I have to credit N.T. Wright with saying, for the first time in my own study of Jesus, that the God whom Christians worship is known in the person of Jesus. This overturned a lot of furniture in my mind and heart. I was still trying to stretch various parts of the Bible to fit Jesus. I now realize that all of scripture comes to a clear focus in Jesus. You can know all the laws and commandments, and obey them, and still not be in the Kingdom. But to belong to Jesus the King is to be in the Kingdom of God, no matter what else you know or have done.
In Job 19, Job said he knew that one day his suffering would be vindicated by a Redeemer, That Redeemer would stand on the earth and Job would see him with his own eyes. (Job 19:25) In Job 42:5, Job’s Redeemer comes to earth and vindicates him. Job acknowledges this God, but then there is a significant statement.
Job sits back, covering his mouth, having no more to say, because he realizes all he does not know about God. After God has spoken for in those final chapters, Job “sees” and “hears,” but he does not “know” God.
Now contrast this with I John 1:1-4.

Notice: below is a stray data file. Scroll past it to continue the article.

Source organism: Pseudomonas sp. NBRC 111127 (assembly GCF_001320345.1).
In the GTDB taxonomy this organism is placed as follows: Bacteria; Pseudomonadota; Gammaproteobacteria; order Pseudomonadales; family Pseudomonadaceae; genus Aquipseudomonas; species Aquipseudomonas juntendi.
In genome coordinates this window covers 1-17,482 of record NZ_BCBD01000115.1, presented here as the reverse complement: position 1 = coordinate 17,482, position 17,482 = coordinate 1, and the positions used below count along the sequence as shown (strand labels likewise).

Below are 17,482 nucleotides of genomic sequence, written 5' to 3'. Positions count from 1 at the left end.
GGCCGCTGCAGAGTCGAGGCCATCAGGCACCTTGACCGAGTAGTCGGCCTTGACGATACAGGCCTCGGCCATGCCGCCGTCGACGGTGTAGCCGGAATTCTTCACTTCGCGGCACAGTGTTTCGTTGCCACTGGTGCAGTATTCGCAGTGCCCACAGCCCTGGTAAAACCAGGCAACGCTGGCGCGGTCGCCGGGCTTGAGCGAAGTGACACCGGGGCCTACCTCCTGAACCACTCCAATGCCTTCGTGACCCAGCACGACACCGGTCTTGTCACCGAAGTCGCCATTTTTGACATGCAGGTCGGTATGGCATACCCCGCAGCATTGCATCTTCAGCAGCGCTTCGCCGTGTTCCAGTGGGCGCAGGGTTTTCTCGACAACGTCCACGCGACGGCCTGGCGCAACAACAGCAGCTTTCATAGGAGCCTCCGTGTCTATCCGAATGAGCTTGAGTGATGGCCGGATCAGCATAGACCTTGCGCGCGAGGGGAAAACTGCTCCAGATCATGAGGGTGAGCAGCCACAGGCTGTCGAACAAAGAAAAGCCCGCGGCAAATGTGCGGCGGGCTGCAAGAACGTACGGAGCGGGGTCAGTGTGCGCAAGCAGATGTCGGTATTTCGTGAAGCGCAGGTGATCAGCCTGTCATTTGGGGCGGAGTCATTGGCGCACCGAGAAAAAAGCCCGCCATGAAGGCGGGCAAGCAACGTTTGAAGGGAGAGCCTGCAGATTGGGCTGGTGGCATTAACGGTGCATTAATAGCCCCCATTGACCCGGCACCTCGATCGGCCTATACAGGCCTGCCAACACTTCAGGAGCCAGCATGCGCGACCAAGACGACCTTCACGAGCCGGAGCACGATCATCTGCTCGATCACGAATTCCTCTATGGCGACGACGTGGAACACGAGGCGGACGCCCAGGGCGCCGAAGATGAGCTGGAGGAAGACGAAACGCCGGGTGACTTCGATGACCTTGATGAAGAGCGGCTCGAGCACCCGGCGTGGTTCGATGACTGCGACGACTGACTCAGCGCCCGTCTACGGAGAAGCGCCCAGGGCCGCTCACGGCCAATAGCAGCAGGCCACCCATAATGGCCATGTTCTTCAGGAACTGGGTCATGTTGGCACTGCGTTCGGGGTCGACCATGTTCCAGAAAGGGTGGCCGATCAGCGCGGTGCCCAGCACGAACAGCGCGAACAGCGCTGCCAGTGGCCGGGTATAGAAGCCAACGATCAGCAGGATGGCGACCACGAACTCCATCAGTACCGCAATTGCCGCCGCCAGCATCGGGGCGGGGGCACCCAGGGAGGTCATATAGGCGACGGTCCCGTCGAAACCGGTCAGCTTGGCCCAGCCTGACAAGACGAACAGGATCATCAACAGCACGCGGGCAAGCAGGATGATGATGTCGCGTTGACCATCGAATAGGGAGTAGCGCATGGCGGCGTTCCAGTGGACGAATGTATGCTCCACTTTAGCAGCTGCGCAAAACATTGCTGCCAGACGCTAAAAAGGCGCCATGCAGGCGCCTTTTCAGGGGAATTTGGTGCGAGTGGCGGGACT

1 John 1:1 That which was from the beginning, which we have heard, which we have seen with our eyes, which we looked upon and have touched with our hands, concerning the word of life— 2 the life was made manifest, and we have seen it, and testify to it and proclaim to you the eternal life, which was with the Father and was made manifest to us— 3 that which we have seen and heard we proclaim also to you, so that you too may have fellowship with us; and indeed our fellowship is with the Father and with his Son Jesus Christ. 4 And we are writing these things so that our* joy may be complete.
The joy is in knowing God in and through the one who came to be heard, touched, manifested. This is the God who walked dusty roads, embraced the hurting, told jokes, wept for the dying, saw injustice, fed the hungry, invested years in his weak disciples and interacted with every kind of person.
We have the joy that Job looked forward to, and while there is much that we do not know, what we do not of God we know in an exact, final, clear, authoritative, unassailable, joy-filled, grace-overflowing way in Jesus.
The story of Philippians 2 is now our story. The one who was “equal to” God in every way has become the servant of those needing salvation. He has become the word of revelation and healing to the broken world and its broken people.
Praise him; worship him; follow him; rejoice that you can know God is Jesus and God in Jesus.